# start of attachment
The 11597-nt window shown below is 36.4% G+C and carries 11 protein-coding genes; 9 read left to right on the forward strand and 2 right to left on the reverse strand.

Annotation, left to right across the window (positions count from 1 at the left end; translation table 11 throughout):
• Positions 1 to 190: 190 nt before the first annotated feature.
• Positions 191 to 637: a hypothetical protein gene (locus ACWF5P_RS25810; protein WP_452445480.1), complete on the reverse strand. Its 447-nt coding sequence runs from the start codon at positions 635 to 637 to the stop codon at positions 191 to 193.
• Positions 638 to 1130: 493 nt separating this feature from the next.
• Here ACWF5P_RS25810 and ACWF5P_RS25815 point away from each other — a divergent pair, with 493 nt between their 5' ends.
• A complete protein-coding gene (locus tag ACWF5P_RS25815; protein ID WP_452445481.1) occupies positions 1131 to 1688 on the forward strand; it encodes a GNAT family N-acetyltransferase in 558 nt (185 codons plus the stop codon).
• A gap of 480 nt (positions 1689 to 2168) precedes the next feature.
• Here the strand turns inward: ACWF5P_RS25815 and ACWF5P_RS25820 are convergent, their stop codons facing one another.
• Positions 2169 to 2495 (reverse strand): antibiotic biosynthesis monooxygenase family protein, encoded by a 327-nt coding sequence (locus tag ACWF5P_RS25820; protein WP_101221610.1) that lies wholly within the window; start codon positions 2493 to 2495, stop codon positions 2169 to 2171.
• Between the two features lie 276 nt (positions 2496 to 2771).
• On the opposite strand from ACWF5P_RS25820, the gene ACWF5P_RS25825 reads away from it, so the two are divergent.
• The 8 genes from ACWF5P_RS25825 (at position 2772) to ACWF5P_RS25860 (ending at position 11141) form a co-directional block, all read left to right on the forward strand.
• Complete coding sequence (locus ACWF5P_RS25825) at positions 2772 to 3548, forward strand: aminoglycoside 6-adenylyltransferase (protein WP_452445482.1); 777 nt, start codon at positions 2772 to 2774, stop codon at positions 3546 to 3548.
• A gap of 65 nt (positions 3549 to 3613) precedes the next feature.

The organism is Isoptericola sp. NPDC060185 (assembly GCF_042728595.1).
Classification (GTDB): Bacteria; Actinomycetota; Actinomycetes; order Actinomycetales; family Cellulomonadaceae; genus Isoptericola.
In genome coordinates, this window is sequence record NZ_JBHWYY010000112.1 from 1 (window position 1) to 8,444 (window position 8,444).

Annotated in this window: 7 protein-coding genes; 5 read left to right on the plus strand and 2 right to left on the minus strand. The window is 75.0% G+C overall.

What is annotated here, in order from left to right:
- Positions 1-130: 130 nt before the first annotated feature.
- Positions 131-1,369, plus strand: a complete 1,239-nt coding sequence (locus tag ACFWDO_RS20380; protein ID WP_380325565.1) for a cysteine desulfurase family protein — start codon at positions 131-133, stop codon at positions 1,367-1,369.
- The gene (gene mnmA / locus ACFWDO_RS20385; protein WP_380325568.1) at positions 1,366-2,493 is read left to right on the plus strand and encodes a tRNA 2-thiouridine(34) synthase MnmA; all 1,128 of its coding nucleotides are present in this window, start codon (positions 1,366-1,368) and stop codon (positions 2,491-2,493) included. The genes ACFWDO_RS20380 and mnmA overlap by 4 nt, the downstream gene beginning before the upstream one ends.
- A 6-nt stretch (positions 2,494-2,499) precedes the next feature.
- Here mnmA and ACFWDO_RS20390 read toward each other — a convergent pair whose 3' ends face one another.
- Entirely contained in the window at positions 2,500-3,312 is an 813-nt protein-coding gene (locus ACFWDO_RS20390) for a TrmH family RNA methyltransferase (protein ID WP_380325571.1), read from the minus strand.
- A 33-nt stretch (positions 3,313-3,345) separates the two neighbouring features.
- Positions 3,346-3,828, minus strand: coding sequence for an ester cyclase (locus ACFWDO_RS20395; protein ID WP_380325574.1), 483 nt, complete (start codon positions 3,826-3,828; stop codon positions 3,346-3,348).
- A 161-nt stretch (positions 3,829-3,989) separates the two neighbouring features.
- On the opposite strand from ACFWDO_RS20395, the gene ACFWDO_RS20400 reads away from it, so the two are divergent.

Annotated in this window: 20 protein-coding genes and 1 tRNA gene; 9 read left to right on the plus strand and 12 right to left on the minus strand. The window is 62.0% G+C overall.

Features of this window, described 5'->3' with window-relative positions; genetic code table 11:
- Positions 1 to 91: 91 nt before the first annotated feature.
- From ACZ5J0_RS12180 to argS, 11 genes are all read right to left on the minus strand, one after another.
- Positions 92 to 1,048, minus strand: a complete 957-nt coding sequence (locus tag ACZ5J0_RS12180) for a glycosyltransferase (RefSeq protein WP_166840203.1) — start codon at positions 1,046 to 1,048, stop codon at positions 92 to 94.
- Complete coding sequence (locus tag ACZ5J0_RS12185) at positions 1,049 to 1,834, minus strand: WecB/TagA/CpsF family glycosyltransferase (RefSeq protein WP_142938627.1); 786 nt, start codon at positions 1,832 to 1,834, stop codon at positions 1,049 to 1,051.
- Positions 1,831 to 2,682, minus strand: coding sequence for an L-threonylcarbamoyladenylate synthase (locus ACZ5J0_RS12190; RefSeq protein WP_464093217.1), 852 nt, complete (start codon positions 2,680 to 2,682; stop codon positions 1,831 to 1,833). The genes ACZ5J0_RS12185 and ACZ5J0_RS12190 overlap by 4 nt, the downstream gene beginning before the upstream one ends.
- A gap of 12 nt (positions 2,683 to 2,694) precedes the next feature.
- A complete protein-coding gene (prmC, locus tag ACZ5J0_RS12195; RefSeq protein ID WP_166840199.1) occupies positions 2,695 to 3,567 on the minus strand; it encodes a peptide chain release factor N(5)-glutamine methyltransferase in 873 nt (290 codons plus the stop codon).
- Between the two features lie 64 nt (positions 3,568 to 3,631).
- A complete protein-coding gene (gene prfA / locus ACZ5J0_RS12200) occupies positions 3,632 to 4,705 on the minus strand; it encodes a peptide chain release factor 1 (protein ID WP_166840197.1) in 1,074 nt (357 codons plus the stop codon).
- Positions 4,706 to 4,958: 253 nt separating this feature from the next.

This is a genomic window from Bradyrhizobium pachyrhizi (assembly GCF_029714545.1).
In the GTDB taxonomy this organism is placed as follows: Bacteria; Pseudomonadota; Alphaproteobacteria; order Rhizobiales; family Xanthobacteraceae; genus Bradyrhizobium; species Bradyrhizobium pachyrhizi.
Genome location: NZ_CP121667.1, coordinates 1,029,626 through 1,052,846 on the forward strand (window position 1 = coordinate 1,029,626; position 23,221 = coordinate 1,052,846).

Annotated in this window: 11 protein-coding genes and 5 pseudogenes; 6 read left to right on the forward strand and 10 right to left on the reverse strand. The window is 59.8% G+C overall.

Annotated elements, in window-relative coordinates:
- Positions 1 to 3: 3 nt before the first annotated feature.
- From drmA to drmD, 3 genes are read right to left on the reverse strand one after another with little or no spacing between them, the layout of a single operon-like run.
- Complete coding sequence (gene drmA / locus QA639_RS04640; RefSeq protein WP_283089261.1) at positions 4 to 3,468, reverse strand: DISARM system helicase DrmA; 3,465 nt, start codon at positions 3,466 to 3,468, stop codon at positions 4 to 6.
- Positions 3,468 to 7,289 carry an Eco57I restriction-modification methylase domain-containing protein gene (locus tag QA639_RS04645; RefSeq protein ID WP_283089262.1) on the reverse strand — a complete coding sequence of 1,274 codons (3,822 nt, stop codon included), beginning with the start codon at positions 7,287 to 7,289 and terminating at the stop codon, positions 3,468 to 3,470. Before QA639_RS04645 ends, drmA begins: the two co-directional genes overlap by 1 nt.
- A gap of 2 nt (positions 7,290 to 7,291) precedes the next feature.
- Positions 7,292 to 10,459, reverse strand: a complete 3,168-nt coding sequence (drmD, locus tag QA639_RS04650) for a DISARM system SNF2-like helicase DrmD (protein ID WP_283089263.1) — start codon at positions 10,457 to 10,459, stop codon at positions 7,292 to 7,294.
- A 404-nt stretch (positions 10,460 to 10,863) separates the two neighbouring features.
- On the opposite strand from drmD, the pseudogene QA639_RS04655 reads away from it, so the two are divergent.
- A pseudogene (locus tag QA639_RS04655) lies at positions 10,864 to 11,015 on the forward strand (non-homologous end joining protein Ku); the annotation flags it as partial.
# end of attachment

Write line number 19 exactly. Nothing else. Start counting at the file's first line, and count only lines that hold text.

Annotated in this window: 7 protein-coding genes; 5 read left to right on the plus strand and 2 right to left on the minus strand. The window is 75.0% G+C overall.